On Monday evening, the U.N. Security Council unanimously adopted Resolution 2375, which imposes a new set of economic sanctions on North Korea.
The new sanctions target the country’s gas and textiles industries by banning the sale of natural gas liquids to North Korea as well as limiting textile exports. The new sanctions also prohibit Member States from providing work authorization to North Korean nationals.
The council also decided to extend several existing sanctions, including a travel ban and assets freeze on three North Korean entities.
A Security Council press release reported that the new sanctions – the harshest imposed on North Korea thus far – were in response to the “serious and escalating nature of the threats posed by Pyongyang’s nuclear weapons programme.” U.S. ambassador to the United Nations Nikki Haley stated that the North Korean regime had not yet passed the point of no return, and emphasized that “the choice is theirs” with regards to their escalating nuclear program.
The new sanctions are not as harsh as those the Trump administration had originally called for immediately following news of North Korea’s sixth and most powerful nuclear test – reportedly of a hydrogen bomb — last week. At an emergency Security Council session last Monday, Ms. Haley had pushed for a full oil embargo on North Korea as well as a total assets freeze and global travel ban on Kim Jong-un, cautioning that the North Korean leader “is begging for war.” These initial proposals failed to garner support with Russia and China, however, and the later drafts of the resolution proposed less far-reaching measures.
American officials now estimate that the new sanctions, by imposing a cap of 2 million barrels of refined petroleum for the year, will decrease North Korea’s oil imports by 30 percent.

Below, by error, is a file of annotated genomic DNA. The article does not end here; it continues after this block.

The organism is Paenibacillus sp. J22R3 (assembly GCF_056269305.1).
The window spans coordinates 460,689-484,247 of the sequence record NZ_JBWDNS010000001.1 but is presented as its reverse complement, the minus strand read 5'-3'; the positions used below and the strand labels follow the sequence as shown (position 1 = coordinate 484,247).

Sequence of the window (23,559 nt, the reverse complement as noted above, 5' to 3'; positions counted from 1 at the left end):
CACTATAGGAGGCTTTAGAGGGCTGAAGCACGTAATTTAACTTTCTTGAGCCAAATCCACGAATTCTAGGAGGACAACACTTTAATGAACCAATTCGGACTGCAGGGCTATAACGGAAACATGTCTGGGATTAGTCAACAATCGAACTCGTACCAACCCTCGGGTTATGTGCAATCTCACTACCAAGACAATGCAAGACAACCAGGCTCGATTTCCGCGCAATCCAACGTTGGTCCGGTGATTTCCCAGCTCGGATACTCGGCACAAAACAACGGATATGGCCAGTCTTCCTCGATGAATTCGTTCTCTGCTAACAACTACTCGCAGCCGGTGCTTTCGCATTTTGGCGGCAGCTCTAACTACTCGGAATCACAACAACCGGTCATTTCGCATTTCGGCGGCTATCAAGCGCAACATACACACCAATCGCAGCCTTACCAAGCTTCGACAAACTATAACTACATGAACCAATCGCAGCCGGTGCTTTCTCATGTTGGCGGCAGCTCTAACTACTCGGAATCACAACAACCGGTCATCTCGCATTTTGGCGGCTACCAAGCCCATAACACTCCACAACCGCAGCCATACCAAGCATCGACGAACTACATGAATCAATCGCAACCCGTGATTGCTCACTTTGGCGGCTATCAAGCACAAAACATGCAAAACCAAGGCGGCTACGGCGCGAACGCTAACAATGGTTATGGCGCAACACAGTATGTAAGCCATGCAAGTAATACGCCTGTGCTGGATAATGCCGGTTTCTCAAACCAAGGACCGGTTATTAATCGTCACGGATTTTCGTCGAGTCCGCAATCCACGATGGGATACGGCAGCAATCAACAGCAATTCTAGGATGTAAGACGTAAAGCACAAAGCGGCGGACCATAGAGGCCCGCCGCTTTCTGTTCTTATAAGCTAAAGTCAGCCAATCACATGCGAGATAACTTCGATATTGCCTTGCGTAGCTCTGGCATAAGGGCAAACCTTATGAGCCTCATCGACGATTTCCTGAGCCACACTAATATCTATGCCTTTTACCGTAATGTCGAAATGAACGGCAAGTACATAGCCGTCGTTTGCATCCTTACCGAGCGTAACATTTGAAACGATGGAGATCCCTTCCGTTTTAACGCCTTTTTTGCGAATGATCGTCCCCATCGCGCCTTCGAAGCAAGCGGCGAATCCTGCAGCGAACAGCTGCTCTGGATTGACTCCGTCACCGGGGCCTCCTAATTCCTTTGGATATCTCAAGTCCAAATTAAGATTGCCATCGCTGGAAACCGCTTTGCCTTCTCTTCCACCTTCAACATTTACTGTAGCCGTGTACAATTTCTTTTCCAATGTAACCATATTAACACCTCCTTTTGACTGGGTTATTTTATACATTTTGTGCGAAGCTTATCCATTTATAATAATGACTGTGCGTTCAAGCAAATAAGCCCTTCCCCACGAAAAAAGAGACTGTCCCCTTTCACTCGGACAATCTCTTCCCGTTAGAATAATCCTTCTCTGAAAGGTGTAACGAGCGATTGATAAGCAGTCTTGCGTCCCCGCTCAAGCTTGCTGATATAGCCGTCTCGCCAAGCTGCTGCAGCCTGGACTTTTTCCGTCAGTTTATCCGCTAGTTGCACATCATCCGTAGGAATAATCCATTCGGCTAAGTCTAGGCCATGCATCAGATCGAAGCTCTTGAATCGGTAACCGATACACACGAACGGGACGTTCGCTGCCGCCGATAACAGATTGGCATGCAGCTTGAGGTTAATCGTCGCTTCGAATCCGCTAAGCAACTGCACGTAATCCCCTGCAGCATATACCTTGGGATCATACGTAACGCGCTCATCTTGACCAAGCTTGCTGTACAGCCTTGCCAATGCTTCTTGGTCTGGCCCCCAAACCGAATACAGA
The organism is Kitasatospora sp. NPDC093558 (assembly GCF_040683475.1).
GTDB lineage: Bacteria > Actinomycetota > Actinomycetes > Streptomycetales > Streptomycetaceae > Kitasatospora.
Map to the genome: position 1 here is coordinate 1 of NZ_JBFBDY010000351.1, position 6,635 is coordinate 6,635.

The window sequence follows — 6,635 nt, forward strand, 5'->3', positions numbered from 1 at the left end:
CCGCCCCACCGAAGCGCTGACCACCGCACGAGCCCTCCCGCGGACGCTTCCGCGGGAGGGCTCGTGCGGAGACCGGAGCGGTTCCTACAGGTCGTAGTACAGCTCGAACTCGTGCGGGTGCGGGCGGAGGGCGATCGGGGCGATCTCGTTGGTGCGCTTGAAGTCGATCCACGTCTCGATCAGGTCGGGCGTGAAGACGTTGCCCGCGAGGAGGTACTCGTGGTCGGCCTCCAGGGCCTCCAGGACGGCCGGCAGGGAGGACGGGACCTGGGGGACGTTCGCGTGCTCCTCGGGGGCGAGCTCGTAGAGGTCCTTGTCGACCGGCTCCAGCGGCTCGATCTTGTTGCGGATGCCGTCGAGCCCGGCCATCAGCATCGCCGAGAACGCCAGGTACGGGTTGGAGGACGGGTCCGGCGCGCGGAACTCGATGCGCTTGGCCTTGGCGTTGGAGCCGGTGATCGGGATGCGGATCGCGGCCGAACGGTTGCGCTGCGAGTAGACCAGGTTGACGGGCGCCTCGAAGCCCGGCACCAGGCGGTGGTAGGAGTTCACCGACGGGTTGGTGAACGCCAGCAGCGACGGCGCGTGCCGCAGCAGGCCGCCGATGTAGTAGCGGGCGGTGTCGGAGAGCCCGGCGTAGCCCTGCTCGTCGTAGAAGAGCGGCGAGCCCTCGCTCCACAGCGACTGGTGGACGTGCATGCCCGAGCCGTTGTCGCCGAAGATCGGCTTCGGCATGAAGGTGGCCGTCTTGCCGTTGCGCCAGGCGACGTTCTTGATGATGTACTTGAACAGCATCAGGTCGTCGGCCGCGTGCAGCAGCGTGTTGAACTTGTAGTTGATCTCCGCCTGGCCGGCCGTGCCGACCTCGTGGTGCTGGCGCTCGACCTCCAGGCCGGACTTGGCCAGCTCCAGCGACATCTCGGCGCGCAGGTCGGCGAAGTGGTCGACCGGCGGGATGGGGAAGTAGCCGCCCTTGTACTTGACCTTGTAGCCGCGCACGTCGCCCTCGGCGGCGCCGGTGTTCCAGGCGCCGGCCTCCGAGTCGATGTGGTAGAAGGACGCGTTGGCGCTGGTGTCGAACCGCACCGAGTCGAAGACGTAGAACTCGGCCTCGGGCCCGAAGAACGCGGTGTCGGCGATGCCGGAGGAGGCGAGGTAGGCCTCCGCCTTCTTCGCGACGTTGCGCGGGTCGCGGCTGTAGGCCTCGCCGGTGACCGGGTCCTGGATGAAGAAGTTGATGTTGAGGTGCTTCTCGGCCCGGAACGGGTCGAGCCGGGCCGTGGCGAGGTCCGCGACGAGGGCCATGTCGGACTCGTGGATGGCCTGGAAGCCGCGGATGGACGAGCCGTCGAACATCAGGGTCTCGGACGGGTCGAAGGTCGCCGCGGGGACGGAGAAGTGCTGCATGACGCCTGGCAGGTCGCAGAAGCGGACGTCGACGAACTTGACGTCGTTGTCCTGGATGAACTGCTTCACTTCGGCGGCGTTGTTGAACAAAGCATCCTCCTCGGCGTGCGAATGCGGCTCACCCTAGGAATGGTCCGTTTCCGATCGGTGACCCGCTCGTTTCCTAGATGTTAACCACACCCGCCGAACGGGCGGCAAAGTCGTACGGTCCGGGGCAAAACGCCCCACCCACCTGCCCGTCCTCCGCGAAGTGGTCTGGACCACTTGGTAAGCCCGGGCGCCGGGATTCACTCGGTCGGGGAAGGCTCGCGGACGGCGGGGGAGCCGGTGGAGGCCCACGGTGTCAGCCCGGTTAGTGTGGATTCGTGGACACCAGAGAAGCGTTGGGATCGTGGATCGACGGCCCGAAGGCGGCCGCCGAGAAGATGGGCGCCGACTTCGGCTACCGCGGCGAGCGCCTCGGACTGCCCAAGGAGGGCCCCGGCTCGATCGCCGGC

The Debate over Sanctions
Resolution 2375 is the ninth sanctions resolution adopted by the UN against North Korea. While previous sanctions have certainly squeezed the country’s economy, they have done little to curb its nuclear weapons development program.
Foreign policy scholars and practitioners have several theories as to why sanctions have not worked in the latter regard. One theory implicates low implementation rates of the adopted sanctions regimes by certain UN Member States. A 2016 UN report revealed that non-compliance was a problem not only among countries that have traditionally balked at harsher sanctions against North Korea, such as Russia and China, but among others as well. According to the report, 90 member states had completely failed to submit required national implementation reports for any of the North Korea-related sanctions resolutions up to that point. Another theory argues that North Korea is largely immune to economic and financial sanctions, because of the unusually far-reaching sacrifices the leadership is willing to make with regards to the lives and well-being of its citizens. Adam Taylor of the Washington Post recently offered a breakdown of these two theories, concluding that they are not mutually exclusive, and likely both partially explain why sanctions thus far have failed to weaken the North Korean regime as well as curtail the country nuclear weapons development program.
Following the announcement of the new sanctions regime, North Korea’s ambassador the UN stated at a UN conference in Geneva that “[t]he forthcoming measures by DPRK [the Democratic Republic of Korea] will make the US suffer the greatest pain it has ever experienced in its history.”